Two Moon Princess, by Carmen Ferreiro-Esteban

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Author’s website
Publication date – April 15, 2010

Summary: (Taken from GoodReads) In this coming-of-age story set in a medieval kingdom, Andrea is a headstrong princess longing to be a knight who finds her way to modern-day California. But her accidental return to her family’s kingdom and a disastrous romance brings war, along with her discovery of some dark family secrets. Readers will love this mix of traditional fantasy elements with unique twists and will identify with Andrea and her difficult choices between duty and desire.

Thoughts: I tend to like stories that have the “two worlds colide” theme going on, so when I heard about Two Moon Princess, I thought that it would be a YA book that’s right up my alley.

Unfortunately, it turned out to have some glaring oversights and flaws that turned what could have been a good book into one that straddles the line between “merely okay” and “blah.”

Princess Andrea is a girl who would much rather be a knight than a lady, and even though she seems to have the talent for it, she’s denied the chance to pursue knightly training by her parents. Frustrated with her family and the way they keep trying to force her into a place for which she isn’t suited, she runs away. And through a magic gateway, finds herself in modern California.

It’s not a story that hasn’t been done before, and it doesn’t see that the author did much with it that was new… unless you could the fact that Andrea was a spoiled girl who didn’t know half of what she thought she did. She runs off with half-formed plans in her head and is so sure she’s right about everything she does. Most of the time when characters do this, it’s because they actually do know something that other people don’t. In Andrea’s case, it was repeatedly demonstrated to her that she doesn’t know half of what’s going on, that her elders actually do have a better grasp of the situation and do have experience backing what they tell her. It’s not often you’ll find an author who essentially says, “Yeah, kids, you really ought to listen to your parents sometimes because they may actually know what they’re talking about.” Sometimes adults may have appeared harsh in their treatment of Andrea, but quite honestly, I read that as them losing their patience with her determined ignorance and self-righteous attitude.

The romance, at least, was also more believable than I see in many YA novels. Andrea doesn’t fall head-over-heels for an impossibly handsome guy. She gets a crush… and that doesn’t work out so well. She meets another guy, and crazy events take priority, and only when she thinks she’ll lose him does she start to think that she really doesn’t want to. She has teenage overreactions regarding him. It was quite realistic in its portrayal of teenager affection, actually.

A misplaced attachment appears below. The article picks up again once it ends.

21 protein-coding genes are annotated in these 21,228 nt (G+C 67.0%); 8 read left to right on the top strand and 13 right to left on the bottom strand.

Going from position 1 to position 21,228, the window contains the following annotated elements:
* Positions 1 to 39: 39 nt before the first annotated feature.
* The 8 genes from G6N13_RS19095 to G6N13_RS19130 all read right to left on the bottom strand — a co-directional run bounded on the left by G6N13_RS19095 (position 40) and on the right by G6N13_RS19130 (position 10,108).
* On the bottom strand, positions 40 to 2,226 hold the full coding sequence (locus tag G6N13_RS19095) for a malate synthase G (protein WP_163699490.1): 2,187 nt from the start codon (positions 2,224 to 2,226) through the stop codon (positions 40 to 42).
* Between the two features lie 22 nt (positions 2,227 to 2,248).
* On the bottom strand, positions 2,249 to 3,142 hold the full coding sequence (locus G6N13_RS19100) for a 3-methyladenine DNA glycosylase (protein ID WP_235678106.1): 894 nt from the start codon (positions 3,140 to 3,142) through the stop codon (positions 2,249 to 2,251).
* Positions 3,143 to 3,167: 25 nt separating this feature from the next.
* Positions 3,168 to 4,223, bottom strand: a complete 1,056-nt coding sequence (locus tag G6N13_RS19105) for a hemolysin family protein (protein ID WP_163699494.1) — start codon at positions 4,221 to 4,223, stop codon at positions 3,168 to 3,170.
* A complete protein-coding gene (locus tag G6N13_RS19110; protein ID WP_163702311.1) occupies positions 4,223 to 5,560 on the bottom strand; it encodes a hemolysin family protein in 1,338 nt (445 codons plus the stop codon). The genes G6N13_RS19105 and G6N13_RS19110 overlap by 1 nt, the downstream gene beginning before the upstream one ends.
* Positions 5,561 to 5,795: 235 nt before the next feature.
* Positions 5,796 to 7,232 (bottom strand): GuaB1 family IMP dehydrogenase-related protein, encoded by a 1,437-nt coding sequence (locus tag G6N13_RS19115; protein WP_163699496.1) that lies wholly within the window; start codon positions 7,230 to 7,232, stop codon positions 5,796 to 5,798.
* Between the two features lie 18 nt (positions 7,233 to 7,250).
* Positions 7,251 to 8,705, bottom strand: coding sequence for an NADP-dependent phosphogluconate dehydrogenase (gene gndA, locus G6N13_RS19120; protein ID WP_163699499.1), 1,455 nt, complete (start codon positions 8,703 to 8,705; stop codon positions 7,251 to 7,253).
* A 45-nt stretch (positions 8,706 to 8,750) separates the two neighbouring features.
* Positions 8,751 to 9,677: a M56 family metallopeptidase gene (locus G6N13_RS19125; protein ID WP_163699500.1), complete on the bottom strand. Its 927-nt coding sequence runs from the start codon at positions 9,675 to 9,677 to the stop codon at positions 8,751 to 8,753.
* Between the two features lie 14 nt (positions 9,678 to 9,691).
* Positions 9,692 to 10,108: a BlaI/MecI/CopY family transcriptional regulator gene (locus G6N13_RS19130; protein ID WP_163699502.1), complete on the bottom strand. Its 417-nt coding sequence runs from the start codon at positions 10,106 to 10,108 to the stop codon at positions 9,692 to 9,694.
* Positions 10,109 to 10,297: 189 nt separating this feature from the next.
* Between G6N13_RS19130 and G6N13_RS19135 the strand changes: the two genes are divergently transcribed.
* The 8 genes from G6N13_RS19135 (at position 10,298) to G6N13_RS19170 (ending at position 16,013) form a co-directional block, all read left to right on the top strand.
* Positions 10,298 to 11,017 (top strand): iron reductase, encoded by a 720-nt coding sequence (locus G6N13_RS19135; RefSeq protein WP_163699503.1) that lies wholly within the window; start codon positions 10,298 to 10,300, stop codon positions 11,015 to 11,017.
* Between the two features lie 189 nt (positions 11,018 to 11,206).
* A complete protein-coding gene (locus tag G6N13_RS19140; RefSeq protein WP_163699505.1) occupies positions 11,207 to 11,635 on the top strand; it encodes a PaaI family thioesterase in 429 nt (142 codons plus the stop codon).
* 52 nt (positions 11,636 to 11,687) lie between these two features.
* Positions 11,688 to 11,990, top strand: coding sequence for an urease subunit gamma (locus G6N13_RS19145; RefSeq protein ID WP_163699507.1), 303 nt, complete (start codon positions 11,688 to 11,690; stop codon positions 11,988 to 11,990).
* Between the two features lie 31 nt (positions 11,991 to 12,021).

But what really killed this book for me was the sheer amount of suspension of disbelief required. Andrea lives on another world, and her ancestors came from earth hundreds of years ago, and there are magical doorways between the worlds. Fine, that much I can accept. That’s not outside my capabilities. But when a woman from this world, who trained as a doctor, who has been in the world of Gothia for 20-30 years or so, gives somebody antibiotic pills she brought with her and hid the whole time, I start to question whether the author even knows that medications have expiration dates for a reason. And when a culture has been around for over a millennium, has tamed horses and built castles with functioning drawbridges and can make good swords and armour, why is it that it took an engineering genius “who’s far ahead of tis time” to build that society’s first bridge over a river? They can make a drawbridge, but not a regular bridge? It smacked of clumsy editing and fact-checking, an oversight that nobody expected readers to even notice.

But even if a lot of the oversights were fixed, this book still wouldn’t be anything special. Not bad, but not anything that would stick out in my mind as being worthy of attention.

I might recommend this book to girls between the ages of 10 and 12. Maybe. There are plenty of books, though, that I could recommend to someone in that category that are far better than Two Moon Princess, though. It could have been so much better than it was.

(Received for review from the publisher via NetGalley.)

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